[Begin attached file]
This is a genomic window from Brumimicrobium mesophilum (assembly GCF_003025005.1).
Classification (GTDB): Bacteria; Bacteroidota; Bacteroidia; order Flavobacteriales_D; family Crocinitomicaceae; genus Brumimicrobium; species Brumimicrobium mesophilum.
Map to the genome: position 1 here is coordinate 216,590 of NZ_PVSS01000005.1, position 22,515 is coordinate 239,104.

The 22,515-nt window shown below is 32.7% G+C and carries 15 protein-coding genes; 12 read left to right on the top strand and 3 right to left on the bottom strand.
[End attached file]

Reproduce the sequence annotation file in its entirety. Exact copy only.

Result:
This is a genomic window from Brumimicrobium mesophilum (assembly GCF_003025005.1).
Classification (GTDB): Bacteria; Bacteroidota; Bacteroidia; order Flavobacteriales_D; family Crocinitomicaceae; genus Brumimicrobium; species Brumimicrobium mesophilum.
Map to the genome: position 1 here is coordinate 216,590 of NZ_PVSS01000005.1, position 22,515 is coordinate 239,104.

The 22,515-nt window shown below is 32.7% G+C and carries 15 protein-coding genes; 12 read left to right on the top strand and 3 right to left on the bottom strand.